Back Pain by PhysioFusion

August 18, 2017 - 9:00am

Back Pain by PhysioFusion

How often do you find yourself taking medication to relieve your back pain symptoms - or how many times do you find yourself heating up the wheat bag in the microwave? Most likely, too often, right?

It seems it is more common to suffer with back pain than not – and it’s no wonder.

Studies calculate that around 28 million adults in the UK are affected by some type of chronic pain (pain that lasts for more than three months). That’s around 43% of the UK’s population. Even more concerning is the fact that 62% of the 28 million are adults 70 and over. With an ageing population, it is likely that the prevalence of chronic pain will continue to increase and the need for pain management and relief will grow.

The most common part of the back to inure is the lower back. So, what causes back pain and what can you do to help?

Lower back pain can be caused by a variety of problems with any parts of the low back, such as spinal muscles, nerves, bones, discs or tendons in the lumbar spine. The main causes of low back pain include:

The nerve roots in the low back that go to the legs may be irritated

The large lower back muscles may be strained

The bones, ligaments or joints may be damaged

An intervertebral disc may be degenerating

Symptoms of Low back pain can include:

Difficulty moving that can be severe enough to prevent walking or standing
Pain that also moves around to the groin, buttock or upper thigh
Pain that tends to be achy, dull, burning or tingling
Muscle spasms, which can be severe
Local soreness upon touch
Pain may be worse in the leg and foot than in the lower back
Pain that is usually worse after long periods of standing still or sitting
May be accompanied by weakness, numbness or difficulty moving the leg or foot
Exercises for low back Pain

Low back exercises are important to maintain a strong and well-conditioned back, making it able to withstand more stress, and protect the spine better. Back exercises focus on hip, back and abdominal muscles. Taken together, the core muscles can provide pain relief from providing strong support for the spine, keeping it in alignment and facilitating movements that extend or twist the spine.

Below are simple exercises which can be performed at home to prevent low back pain and keep your spine healthy:

Stretching:

Knee Rolling

Lay flat on your back with knees bent, keep your feet together and ensure feet at flat on the floor. Drop your knees to one side to feel a slight twist in to the low back and repeat 10 times to each side.

Hamstring stretch

Lay on your back with legs out stretched and bring your leg up to support behind the knee, slowly straighten your knee to feel a stretch into the back of your thigh muscle. Hold 20-30 seconds and repeat 3 times on each leg.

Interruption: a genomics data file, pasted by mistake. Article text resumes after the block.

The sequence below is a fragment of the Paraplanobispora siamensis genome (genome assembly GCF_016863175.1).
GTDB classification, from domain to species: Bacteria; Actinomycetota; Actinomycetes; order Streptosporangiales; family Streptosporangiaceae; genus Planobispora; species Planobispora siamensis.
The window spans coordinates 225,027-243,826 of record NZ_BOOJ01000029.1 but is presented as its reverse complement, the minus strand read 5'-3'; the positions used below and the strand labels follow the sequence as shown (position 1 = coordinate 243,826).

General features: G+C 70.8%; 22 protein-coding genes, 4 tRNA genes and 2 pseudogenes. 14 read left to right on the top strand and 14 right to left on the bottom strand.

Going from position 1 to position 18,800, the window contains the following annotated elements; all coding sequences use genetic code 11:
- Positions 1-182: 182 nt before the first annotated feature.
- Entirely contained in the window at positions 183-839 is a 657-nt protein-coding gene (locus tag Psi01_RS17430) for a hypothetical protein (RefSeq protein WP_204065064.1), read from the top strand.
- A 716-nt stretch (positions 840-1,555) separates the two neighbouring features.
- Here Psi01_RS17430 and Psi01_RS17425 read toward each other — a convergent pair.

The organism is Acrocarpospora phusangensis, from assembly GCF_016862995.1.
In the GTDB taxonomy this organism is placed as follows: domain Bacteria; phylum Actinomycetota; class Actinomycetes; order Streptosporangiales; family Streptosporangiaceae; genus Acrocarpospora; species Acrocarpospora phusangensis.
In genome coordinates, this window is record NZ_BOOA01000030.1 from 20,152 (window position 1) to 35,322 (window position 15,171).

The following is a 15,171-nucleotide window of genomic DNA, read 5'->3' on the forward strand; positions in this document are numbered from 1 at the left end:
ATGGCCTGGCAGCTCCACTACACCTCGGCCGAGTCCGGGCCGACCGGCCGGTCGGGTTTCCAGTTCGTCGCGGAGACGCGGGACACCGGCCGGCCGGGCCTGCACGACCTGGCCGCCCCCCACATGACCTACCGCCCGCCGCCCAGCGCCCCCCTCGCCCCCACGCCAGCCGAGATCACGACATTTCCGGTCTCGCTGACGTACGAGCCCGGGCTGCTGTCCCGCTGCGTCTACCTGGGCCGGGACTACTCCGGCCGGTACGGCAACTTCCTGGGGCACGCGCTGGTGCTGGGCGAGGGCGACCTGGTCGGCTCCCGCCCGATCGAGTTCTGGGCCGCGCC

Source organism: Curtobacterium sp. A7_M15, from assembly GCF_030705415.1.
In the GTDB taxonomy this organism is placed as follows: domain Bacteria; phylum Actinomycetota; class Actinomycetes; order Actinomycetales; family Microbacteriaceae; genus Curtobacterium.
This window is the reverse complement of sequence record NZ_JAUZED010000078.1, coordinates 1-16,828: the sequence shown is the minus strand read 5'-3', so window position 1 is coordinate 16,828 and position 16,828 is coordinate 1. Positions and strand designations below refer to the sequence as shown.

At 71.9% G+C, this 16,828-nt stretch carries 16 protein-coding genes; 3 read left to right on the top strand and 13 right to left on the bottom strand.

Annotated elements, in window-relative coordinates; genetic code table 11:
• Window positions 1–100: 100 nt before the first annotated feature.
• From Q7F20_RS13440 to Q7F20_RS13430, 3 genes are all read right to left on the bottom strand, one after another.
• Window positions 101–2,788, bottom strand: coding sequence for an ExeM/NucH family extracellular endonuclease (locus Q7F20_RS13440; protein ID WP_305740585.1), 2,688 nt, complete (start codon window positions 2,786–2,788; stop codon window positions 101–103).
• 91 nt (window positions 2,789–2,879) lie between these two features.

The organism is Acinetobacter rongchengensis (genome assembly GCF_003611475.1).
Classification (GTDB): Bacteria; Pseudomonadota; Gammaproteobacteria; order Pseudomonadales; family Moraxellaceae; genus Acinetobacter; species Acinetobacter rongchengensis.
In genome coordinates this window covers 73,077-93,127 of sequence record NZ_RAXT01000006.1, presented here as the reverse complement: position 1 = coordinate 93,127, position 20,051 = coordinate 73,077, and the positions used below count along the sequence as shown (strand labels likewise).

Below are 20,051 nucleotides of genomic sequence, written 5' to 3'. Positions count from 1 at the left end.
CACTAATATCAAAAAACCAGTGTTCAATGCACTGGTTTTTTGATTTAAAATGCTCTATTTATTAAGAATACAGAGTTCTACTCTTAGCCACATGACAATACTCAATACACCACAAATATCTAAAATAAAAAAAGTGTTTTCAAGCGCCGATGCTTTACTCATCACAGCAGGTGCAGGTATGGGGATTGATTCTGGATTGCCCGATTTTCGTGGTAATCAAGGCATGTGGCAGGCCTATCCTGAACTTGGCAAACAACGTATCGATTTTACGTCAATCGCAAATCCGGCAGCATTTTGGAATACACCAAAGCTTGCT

Piriformis Stretch

Lay on your back with knees bent and place right foot on the left knee. Place hands around the left knee and pull leg up towards the chest. A stretch should be felt deep into the buttock muscle. Hold 15-30 seconds and repeat 3 times on both sides.

Cat and Camel Stretch

Take position on hands and knees. Ensure hands are in line with shoulder and knees in line with hips. Keeping arms straight and push back away, hold 5 seconds and then lower back and arch holding for 2 seconds. Repeat 10 times each way.
Back extension
Lay face down and place hands by your side in line with chest. Push up with arms to arch back. Repeat times 10.

Strengthening/Core Stability:

Hip extension

Lay face down and lift leg straight up 6 inches off the floor, feel tightening in to the buttock muscles. Hold for 5 seconds and repeat times 10.

Pelvic tilting

Lay on you back with knees bent, feet flat on the floor and feet shoulder width apart. Draw your belly button towards the floor and feel a gentle tightening around your lower abdomen. Roll your pelvis to arch your back and hold for 2 seconds, then roll pelvis to flatten back and hold for 5 seconds. Repeat 10 times.

Bridging

Assume Position of pelvic tilting exercise and tighten muscle around the lower abdomen. Roll your pelvis to flatten the back against the floor and tighten your buttock muscles. Peel the pelvis and spine off the floor to lift pelvis so knees, hips and shoulders are in line - hold for 5 seconds and lower slowly. Repeat times 10.

Clam

Lay on your side with your knees bent to half way and position feet in line with the buttocks. Place hand on pelvis for support and lift the top knee away from the bottom knee keeping feet together. Feel tightening into top of buttock muscle and hold for 5 seconds and lower slowly, repeating 10 times on each side.

General tips before performing the above exercises:
Wear comfortable clothes.
Stretching should be pain free, so, do not force the body into difficult positions.
Move into the stretch slowly and avoid bouncing. This could put strain onto the muscle.
Exercise on a clean, flat surface that is large enough to move freely.
Hold stretches long enough (20-30 seconds) to allow muscles or joints to become loose.
With strengthening exercises ensure you control the movements and take slow deep breaths in and slowly exhale.

For any questions regarding your back or any pain you may be in, talk to PhysioFusion’s professionally trained Physiotherapists using PhysioFusion’s FREE online service, ‘Ask A Physio’.